Last month, a photo was posted to the discussion forums on WeiPhone.com of what appeared to be the new 2012 iPad's motherboard. Next to a pair of Hynix H2DTDG8UD1MYR NAND flash chips was a package with the familiar Apple logo and the markings "A5X". Apple watchers and industry analysts were surprised by this development. Many expected the 2012 iPad to have a quad-core A6 system-on-a-chip (SoC).
In my article about the photo, I offered the following possibilities:
- It was a fake.
- The motherboard wasn't from an iPad.
- The motherboard was from an early iPad prototype.
- The image was authentic.
Well, Apple put the mystery to rest during today's event. The image appears to be authentic, and the new iPad will have the A5X.
Unfortunately, Apple's Phil Schiller didn't provide many details about the new SoC. During the event he said the A5X would offer "quad-core graphics" and provide four times the graphics performance of the NVIDIA Tegra 3 and twice the graphics performance of the iPad 2. Apple's iPad technical specifications page provides a bit more detail with the following description:
Dual-core Apple A5X custom-designed, high-performance, low-power system-on-a-chip with quad-core graphics
Until someone gets their hands on the A5X or Apple releases more details on the package, its exact makeup will remain a mystery. Given that Apple isn't touting an increase in the A5X's raw processing power, just its graphics performance, I would guess that it contains a dual-core ARM Cortex-A9 CPU (like the A5) and a quad-core PowerVR SGX543MP4+ GPU (an upgrade from the iPad 2's PowerVR SGX543MP2).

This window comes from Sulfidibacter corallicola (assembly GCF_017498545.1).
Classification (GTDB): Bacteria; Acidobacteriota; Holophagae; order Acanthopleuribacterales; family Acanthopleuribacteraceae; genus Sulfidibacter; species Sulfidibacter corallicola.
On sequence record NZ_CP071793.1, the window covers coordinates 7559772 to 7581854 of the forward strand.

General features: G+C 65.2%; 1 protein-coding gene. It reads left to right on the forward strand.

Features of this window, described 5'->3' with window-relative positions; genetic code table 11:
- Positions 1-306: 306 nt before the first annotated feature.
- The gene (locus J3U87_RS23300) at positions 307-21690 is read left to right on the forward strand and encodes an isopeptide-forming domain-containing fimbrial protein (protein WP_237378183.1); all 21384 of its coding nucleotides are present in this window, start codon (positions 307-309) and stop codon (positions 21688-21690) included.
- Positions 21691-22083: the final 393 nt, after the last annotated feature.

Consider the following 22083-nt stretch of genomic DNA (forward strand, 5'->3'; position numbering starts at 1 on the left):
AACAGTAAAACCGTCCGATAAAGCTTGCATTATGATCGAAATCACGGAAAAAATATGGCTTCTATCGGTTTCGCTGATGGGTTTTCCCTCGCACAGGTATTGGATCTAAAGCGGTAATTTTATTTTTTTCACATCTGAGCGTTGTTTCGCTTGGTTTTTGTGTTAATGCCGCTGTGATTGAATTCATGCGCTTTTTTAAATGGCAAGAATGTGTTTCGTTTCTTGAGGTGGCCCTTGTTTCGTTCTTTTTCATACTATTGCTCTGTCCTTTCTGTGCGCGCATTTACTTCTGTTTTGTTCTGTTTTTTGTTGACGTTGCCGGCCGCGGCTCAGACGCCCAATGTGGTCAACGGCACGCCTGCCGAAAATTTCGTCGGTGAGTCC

Interestingly, the PlayStation Vita uses the same PowerVR SGX543MP+ GPU, but pairs it with a quad-core ARM Cortex-A9 CPU.
Bill Detwiler has nothing to disclose. He doesn't hold investments in the technology companies he covers.
Bill Detwiler is Managing Editor of TechRepublic and Tech Pro Research and the host of Cracking Open, CNET and TechRepublic's popular online show. Prior to joining TechRepublic in 2000, Bill was an IT manager, database administrator, and desktop support specialist in the social research and energy industries. He has bachelor's and master's degrees from the University of Louisville, where he has also lectured on computer crime and crime prevention.